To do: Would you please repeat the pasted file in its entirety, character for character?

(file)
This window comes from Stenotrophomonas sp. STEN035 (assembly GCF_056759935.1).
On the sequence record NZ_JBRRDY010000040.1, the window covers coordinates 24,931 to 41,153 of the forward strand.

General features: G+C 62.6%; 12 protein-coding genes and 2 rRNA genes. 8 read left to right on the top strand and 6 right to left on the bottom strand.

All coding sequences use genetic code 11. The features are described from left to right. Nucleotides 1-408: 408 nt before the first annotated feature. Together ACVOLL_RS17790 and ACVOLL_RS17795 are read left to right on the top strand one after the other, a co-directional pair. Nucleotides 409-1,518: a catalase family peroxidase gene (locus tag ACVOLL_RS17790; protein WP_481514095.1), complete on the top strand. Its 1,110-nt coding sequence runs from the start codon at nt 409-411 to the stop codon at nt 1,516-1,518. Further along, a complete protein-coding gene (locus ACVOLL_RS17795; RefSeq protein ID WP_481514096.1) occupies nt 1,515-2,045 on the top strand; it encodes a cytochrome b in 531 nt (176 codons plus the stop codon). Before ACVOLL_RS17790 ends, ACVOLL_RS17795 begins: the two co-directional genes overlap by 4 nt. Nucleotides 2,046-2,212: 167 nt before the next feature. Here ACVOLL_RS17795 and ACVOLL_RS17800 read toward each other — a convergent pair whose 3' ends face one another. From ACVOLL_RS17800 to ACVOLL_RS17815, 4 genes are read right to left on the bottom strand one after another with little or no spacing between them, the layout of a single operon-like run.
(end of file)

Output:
This window comes from Stenotrophomonas sp. STEN035 (assembly GCF_056759935.1).
On the sequence record NZ_JBRRDY010000040.1, the window covers coordinates 24,931 to 41,153 of the forward strand.

General features: G+C 62.6%; 12 protein-coding genes and 2 rRNA genes. 8 read left to right on the top strand and 6 right to left on the bottom strand.

All coding sequences use genetic code 11. The features are described from left to right. Nucleotides 1-408: 408 nt before the first annotated feature. Together ACVOLL_RS17790 and ACVOLL_RS17795 are read left to right on the top strand one after the other, a co-directional pair. Nucleotides 409-1,518: a catalase family peroxidase gene (locus tag ACVOLL_RS17790; protein WP_481514095.1), complete on the top strand. Its 1,110-nt coding sequence runs from the start codon at nt 409-411 to the stop codon at nt 1,516-1,518. Further along, a complete protein-coding gene (locus ACVOLL_RS17795; RefSeq protein ID WP_481514096.1) occupies nt 1,515-2,045 on the top strand; it encodes a cytochrome b in 531 nt (176 codons plus the stop codon). Before ACVOLL_RS17790 ends, ACVOLL_RS17795 begins: the two co-directional genes overlap by 4 nt. Nucleotides 2,046-2,212: 167 nt before the next feature. Here ACVOLL_RS17795 and ACVOLL_RS17800 read toward each other — a convergent pair whose 3' ends face one another. From ACVOLL_RS17800 to ACVOLL_RS17815, 4 genes are read right to left on the bottom strand one after another with little or no spacing between them, the layout of a single operon-like run.